Speaker and writer Rosaria Butterfield shares on what Christian hospitality looks like and the impact it can have for the Kingdom of God. The following is a lightly edited transcript.
Christian hospitality is one of the most misunderstood concepts in the church today. So what is hospitality? Hospitality simply is this: it is meeting the stranger and embracing that stranger as a neighbor, and meeting a neighbor, and by God’s power, embracing that neighbor as someone who will be part of the family of God.
Hospitality vs. Entertainment
Hospitality is living your transparent Christian life before a watching world that despises you. Hospitality is not entertainment. It is not meant to show off what you know how to do well. Hospitality is living your transparent Christian life before a watching world that despises you. That kind of has hospitality happens actually every day. We started practicing daily hospitality to respond to a crisis in our neighborhood, and we realized that the regularity of it was not only easier on our family, but very fruitful for evangelism.
What Hospitality Looks Like
And here’s what it looks like: I mean, it is not fancy at all. It means that at about 5:30, I am finished homeschooling my children, whether I’m finished or not, someone should take me out of there for their good and my own. And it also means that at that time, people start wandering into our home. Many people who would start would be singles from our church. It’s extremely important to use hospitality to build up the family of God. It is extremely important for people who are sacrificially living a single life to know that they are part of a family that’s called the family of God. And family gathers daily.
The night is pretty predictable. We have table fellowship, we have a short Bible lesson that my husband leads, we often sing a psalm, and then we pray. And you don’t have to worry about what your unbelieving neighbors think because they’re sitting there passing the potatoes, and they’ll be more than happy to tell you what they think. And what happens when you are in the practice of doing this is you can take the gospel upstream of the culture war where it belongs.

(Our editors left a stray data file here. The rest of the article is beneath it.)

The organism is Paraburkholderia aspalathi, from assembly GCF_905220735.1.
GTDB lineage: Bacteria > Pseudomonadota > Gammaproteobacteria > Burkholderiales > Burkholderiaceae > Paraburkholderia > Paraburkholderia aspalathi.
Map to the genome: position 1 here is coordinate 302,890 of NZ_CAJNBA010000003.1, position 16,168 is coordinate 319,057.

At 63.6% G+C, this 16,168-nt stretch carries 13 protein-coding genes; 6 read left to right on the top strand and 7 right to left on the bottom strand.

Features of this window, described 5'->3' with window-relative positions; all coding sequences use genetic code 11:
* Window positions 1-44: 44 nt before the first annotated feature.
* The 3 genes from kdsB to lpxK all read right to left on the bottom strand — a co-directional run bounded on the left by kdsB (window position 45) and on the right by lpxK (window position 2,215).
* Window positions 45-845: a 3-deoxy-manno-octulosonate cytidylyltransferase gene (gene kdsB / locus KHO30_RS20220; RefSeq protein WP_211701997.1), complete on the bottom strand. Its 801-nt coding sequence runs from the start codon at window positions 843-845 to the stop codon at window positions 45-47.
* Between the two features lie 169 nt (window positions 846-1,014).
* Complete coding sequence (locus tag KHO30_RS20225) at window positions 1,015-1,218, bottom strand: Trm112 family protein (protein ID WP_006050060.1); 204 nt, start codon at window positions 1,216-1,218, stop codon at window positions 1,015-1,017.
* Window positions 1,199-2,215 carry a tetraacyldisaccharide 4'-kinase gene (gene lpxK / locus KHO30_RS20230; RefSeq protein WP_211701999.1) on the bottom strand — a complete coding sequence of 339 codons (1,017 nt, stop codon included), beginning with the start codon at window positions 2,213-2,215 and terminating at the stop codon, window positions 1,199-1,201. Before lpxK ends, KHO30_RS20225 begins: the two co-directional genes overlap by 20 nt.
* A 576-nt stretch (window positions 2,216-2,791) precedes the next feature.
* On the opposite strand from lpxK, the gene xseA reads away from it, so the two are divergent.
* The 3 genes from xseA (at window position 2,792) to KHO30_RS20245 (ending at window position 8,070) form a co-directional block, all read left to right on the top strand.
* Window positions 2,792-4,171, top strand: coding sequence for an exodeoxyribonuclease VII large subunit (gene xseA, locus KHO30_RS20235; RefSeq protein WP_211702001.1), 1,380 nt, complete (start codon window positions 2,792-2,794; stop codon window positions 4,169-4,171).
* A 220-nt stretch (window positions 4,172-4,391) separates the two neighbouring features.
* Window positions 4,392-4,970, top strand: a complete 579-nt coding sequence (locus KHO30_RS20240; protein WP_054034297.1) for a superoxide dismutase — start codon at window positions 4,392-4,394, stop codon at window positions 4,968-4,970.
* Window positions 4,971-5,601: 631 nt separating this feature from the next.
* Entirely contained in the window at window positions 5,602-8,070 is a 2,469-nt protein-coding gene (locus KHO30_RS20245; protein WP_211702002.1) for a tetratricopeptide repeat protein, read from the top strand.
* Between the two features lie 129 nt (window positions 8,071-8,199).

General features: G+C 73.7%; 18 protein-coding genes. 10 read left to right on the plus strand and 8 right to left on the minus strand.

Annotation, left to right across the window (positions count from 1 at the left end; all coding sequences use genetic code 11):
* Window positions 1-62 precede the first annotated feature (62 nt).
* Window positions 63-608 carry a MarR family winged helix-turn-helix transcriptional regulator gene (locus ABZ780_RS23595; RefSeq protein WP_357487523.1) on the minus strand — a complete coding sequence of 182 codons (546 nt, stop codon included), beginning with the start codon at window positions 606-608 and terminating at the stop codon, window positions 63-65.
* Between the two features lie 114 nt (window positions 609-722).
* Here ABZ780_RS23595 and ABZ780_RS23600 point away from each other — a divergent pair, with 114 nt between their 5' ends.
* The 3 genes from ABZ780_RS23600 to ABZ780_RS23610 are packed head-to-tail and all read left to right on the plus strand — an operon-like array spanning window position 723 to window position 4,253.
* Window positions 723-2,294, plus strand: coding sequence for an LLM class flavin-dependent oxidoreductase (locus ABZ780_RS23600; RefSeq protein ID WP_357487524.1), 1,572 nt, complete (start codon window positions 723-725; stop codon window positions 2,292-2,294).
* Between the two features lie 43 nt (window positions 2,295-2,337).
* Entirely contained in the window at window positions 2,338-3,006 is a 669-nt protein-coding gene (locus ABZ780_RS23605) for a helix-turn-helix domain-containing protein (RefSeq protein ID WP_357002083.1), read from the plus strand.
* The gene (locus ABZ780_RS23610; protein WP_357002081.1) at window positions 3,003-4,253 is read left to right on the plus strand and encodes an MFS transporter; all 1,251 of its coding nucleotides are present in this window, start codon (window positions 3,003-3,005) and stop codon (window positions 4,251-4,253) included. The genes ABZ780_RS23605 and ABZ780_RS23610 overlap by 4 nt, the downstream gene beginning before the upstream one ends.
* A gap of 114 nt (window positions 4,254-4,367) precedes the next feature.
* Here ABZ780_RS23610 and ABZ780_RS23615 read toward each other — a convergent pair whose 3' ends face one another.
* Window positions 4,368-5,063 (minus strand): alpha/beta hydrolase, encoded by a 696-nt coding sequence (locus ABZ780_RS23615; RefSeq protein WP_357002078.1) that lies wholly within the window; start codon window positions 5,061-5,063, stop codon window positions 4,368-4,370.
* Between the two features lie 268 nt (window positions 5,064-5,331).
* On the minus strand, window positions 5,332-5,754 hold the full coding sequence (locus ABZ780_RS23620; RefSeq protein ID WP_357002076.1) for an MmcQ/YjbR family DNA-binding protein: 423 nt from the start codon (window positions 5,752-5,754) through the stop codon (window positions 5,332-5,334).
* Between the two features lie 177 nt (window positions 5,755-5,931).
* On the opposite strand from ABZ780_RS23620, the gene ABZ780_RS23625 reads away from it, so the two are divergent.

One of the biggest challenges Christians have today is they feel like the vocabulary has changed, especially with the sexual revolution. They don’t even know how to call people anymore. And that can be very destabilizing. It can be disarming in the wrong kind of way. But when your relationships are as strong as the words you need to use, you’re not on thin ice. You’re on the rock of Christ. And it’s in that context that you start to see the Lord working in the lives of people.
Now, here’s what hospitality is not. Hospitality is not looking at your calendar and figuring out when you’ve got a little free time and shoving people into that because people’s crises don’t fit into your boundaries. I can guarantee it. This kind of hospitality might sound really kind of off the wall, but this was how I lived when I lived as a lesbian in the 1990s. And when I became a Christian, I really thought that Christians lived on a starvation diet of hospitality. They didn’t think so, but I thought so. And so my hope is that as Christians see that it’s actually easier to do more than less, we’re going to see the fruit of gospel life being played out in our most desperate neighbors.